The Central Bank of Nigeria (CBN) recently announced a ban on the importation of maize/corn1. This ban adds maize to the list of 41 other products some of which include rice, cement, margarine, and palm kernel that had earlier been banned2. The embargo comes as a means to further encourage local production, stimulate economic growth as well as secure local jobs and livelihoods. Available data shows that Nigeria imported 400,000 tons of maize in 2019 the same as it did in 20183. However, forex restrictions on the importation of rice, coupled with the closure of the Nigerian land borders to neighboring countries, has seen the country move from a major importer to the largest producer of rice in Africa.4 By extension, it is expected that the addition of maize to the forex restriction list will help to stimulate its domestic production and thus reduce or eliminate dependence on imported maize. Consequently, this effort is also expected to limit domestic demand for forex and curb the exchange rate volatility.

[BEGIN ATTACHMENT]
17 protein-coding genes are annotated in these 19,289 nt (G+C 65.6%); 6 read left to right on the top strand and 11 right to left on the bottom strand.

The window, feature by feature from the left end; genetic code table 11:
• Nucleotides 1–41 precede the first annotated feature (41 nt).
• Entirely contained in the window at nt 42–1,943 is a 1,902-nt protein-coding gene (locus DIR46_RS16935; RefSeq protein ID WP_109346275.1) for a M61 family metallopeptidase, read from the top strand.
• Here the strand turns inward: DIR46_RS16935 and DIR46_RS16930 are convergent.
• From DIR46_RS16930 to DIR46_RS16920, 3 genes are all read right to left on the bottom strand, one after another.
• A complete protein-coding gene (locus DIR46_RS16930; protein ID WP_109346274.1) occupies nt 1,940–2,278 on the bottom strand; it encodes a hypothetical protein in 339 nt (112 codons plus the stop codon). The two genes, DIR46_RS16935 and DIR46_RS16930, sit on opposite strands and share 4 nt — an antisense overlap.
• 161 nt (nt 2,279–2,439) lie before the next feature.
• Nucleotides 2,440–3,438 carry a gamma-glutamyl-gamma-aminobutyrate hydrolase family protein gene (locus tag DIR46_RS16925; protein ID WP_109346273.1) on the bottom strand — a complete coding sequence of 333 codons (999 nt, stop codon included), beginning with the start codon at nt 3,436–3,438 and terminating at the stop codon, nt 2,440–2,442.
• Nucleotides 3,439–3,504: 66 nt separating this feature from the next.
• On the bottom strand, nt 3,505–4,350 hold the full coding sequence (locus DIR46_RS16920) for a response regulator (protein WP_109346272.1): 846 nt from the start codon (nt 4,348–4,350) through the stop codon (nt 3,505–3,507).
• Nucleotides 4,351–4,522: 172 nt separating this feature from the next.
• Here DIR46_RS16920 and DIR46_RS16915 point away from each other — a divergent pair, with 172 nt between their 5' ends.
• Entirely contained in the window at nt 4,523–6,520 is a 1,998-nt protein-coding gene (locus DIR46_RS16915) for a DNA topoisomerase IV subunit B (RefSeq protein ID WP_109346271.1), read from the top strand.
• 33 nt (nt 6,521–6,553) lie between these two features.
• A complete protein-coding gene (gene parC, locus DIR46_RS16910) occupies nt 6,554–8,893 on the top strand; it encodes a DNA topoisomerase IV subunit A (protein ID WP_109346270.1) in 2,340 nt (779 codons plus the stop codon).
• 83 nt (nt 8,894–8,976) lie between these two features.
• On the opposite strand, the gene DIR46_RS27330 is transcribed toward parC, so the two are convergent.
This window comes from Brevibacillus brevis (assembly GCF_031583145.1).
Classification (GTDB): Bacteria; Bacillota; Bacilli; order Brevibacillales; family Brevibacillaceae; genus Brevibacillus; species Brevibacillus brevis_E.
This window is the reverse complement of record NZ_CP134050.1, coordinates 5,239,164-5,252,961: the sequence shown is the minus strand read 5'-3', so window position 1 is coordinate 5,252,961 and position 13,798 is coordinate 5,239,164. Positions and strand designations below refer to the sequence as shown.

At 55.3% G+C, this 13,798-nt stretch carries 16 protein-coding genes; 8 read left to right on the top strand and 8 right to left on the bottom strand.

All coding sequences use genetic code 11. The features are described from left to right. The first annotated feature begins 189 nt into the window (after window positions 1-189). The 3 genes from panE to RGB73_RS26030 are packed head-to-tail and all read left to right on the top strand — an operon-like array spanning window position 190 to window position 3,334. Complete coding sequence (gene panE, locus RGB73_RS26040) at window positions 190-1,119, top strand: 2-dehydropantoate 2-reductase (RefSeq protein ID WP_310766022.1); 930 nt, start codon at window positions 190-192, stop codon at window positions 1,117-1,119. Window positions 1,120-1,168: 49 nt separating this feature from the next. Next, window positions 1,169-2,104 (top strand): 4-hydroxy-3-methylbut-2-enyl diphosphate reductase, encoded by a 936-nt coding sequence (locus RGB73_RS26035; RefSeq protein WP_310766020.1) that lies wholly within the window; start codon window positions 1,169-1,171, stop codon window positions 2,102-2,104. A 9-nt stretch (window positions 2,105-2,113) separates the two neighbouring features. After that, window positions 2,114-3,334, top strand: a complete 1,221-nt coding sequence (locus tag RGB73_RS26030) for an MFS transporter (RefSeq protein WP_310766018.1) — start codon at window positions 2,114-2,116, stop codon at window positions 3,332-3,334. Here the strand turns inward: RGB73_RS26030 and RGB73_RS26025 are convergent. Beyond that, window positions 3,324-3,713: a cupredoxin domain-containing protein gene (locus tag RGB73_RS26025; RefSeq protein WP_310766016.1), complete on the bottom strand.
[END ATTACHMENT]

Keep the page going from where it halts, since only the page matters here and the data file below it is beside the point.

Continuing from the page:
August 12, 2020
Nigeria Economic Update (Issue 28)
The Naira continued to depreciate in the review week. At the parallel market, naira exchanged for N498/$ on January 27, 2017 and N500/$ on February 3, 2017. Despite the weekly sales of forex to BDCs and the significant improvements in the external reserves, the naira has continued to lose value to other currencies. The pressure on the naira has been triggered by escalating scarcity of forex in the spot market, likely due to forex hoarding. However, in the preceding week, the CBN sold $660 million in forwards contract in an attempt to manage liquidity and stabilize the naira. In the face of growing speculation in the parallel market, the monetary authority should institute mechanisms that would discourage excessive forex hoarding among licensed BDC operators. An initiative that monitors transaction dealings in the parallel market would go a long way in detecting erring BDC operators.